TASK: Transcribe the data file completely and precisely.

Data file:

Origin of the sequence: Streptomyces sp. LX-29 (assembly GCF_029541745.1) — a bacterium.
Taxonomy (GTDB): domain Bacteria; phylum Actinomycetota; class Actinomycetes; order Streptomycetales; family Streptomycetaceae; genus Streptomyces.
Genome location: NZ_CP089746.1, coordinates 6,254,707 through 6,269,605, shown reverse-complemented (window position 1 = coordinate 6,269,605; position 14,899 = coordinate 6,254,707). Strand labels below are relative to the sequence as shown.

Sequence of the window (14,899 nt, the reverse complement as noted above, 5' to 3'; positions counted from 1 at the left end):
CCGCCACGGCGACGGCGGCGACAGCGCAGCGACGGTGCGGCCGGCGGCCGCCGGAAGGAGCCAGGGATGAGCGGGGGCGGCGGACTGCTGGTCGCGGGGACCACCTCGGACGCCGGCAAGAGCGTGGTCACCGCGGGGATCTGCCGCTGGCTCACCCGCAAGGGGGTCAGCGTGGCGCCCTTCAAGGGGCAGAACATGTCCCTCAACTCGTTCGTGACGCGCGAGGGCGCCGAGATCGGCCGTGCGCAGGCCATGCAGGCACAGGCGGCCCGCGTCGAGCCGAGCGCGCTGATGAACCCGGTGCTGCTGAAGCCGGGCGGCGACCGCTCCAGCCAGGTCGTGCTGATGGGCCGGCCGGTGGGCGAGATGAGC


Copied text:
Origin of the sequence: Streptomyces sp. LX-29 (assembly GCF_029541745.1) — a bacterium.
Taxonomy (GTDB): domain Bacteria; phylum Actinomycetota; class Actinomycetes; order Streptomycetales; family Streptomycetaceae; genus Streptomyces.
Genome location: NZ_CP089746.1, coordinates 6,254,707 through 6,269,605, shown reverse-complemented (window position 1 = coordinate 6,269,605; position 14,899 = coordinate 6,254,707). Strand labels below are relative to the sequence as shown.

Sequence of the window (14,899 nt, the reverse complement as noted above, 5' to 3'; positions counted from 1 at the left end):
CCGCCACGGCGACGGCGGCGACAGCGCAGCGACGGTGCGGCCGGCGGCCGCCGGAAGGAGCCAGGGATGAGCGGGGGCGGCGGACTGCTGGTCGCGGGGACCACCTCGGACGCCGGCAAGAGCGTGGTCACCGCGGGGATCTGCCGCTGGCTCACCCGCAAGGGGGTCAGCGTGGCGCCCTTCAAGGGGCAGAACATGTCCCTCAACTCGTTCGTGACGCGCGAGGGCGCCGAGATCGGCCGTGCGCAGGCCATGCAGGCACAGGCGGCCCGCGTCGAGCCGAGCGCGCTGATGAACCCGGTGCTGCTGAAGCCGGGCGGCGACCGCTCCAGCCAGGTCGTGCTGATGGGCCGGCCGGTGGGCGAGATGAGC